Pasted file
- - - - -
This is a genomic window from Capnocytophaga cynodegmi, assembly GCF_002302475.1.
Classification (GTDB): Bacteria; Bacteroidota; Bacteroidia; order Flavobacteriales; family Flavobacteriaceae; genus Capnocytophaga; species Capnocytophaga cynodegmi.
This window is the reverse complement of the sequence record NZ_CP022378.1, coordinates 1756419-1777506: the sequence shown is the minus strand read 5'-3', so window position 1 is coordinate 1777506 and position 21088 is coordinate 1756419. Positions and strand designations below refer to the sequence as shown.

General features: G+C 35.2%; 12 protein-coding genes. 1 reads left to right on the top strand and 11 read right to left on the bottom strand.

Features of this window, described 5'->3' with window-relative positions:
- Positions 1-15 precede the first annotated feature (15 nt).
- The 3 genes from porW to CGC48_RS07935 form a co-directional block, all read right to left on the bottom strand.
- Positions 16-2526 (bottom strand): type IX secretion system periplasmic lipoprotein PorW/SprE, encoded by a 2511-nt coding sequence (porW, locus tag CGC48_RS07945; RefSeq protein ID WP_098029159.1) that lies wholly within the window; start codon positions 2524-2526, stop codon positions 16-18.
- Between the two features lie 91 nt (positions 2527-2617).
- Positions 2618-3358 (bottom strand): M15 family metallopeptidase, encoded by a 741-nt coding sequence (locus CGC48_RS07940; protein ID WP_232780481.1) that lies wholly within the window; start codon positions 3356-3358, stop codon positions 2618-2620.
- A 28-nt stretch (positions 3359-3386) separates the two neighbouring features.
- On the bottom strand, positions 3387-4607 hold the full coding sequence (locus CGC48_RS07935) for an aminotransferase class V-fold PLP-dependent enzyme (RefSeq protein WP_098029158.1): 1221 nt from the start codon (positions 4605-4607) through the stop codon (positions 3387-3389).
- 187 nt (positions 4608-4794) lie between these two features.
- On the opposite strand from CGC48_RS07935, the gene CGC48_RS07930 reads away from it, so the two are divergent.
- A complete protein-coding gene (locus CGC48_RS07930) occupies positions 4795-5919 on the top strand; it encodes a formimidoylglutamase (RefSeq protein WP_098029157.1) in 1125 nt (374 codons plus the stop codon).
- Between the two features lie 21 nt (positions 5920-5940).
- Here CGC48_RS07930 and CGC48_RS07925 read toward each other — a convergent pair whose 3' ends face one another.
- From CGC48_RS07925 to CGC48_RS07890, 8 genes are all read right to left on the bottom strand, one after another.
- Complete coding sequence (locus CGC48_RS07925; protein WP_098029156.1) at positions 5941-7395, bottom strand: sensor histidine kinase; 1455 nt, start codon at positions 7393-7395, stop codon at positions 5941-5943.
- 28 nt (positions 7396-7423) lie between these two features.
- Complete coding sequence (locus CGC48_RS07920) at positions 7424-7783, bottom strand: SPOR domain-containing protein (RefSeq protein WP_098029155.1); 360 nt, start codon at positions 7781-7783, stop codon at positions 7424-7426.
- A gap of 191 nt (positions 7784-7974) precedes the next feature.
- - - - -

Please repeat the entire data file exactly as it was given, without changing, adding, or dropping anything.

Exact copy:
This is a genomic window from Capnocytophaga cynodegmi, assembly GCF_002302475.1.
Classification (GTDB): Bacteria; Bacteroidota; Bacteroidia; order Flavobacteriales; family Flavobacteriaceae; genus Capnocytophaga; species Capnocytophaga cynodegmi.
This window is the reverse complement of the sequence record NZ_CP022378.1, coordinates 1756419-1777506: the sequence shown is the minus strand read 5'-3', so window position 1 is coordinate 1777506 and position 21088 is coordinate 1756419. Positions and strand designations below refer to the sequence as shown.

General features: G+C 35.2%; 12 protein-coding genes. 1 reads left to right on the top strand and 11 read right to left on the bottom strand.

Features of this window, described 5'->3' with window-relative positions:
- Positions 1-15 precede the first annotated feature (15 nt).
- The 3 genes from porW to CGC48_RS07935 form a co-directional block, all read right to left on the bottom strand.
- Positions 16-2526 (bottom strand): type IX secretion system periplasmic lipoprotein PorW/SprE, encoded by a 2511-nt coding sequence (porW, locus tag CGC48_RS07945; RefSeq protein ID WP_098029159.1) that lies wholly within the window; start codon positions 2524-2526, stop codon positions 16-18.
- Between the two features lie 91 nt (positions 2527-2617).
- Positions 2618-3358 (bottom strand): M15 family metallopeptidase, encoded by a 741-nt coding sequence (locus CGC48_RS07940; protein ID WP_232780481.1) that lies wholly within the window; start codon positions 3356-3358, stop codon positions 2618-2620.
- A 28-nt stretch (positions 3359-3386) separates the two neighbouring features.
- On the bottom strand, positions 3387-4607 hold the full coding sequence (locus CGC48_RS07935) for an aminotransferase class V-fold PLP-dependent enzyme (RefSeq protein WP_098029158.1): 1221 nt from the start codon (positions 4605-4607) through the stop codon (positions 3387-3389).
- 187 nt (positions 4608-4794) lie between these two features.
- On the opposite strand from CGC48_RS07935, the gene CGC48_RS07930 reads away from it, so the two are divergent.
- A complete protein-coding gene (locus CGC48_RS07930) occupies positions 4795-5919 on the top strand; it encodes a formimidoylglutamase (RefSeq protein WP_098029157.1) in 1125 nt (374 codons plus the stop codon).
- Between the two features lie 21 nt (positions 5920-5940).
- Here CGC48_RS07930 and CGC48_RS07925 read toward each other — a convergent pair whose 3' ends face one another.
- From CGC48_RS07925 to CGC48_RS07890, 8 genes are all read right to left on the bottom strand, one after another.
- Complete coding sequence (locus CGC48_RS07925; protein WP_098029156.1) at positions 5941-7395, bottom strand: sensor histidine kinase; 1455 nt, start codon at positions 7393-7395, stop codon at positions 5941-5943.
- 28 nt (positions 7396-7423) lie between these two features.
- Complete coding sequence (locus CGC48_RS07920) at positions 7424-7783, bottom strand: SPOR domain-containing protein (RefSeq protein WP_098029155.1); 360 nt, start codon at positions 7781-7783, stop codon at positions 7424-7426.
- A gap of 191 nt (positions 7784-7974) precedes the next feature.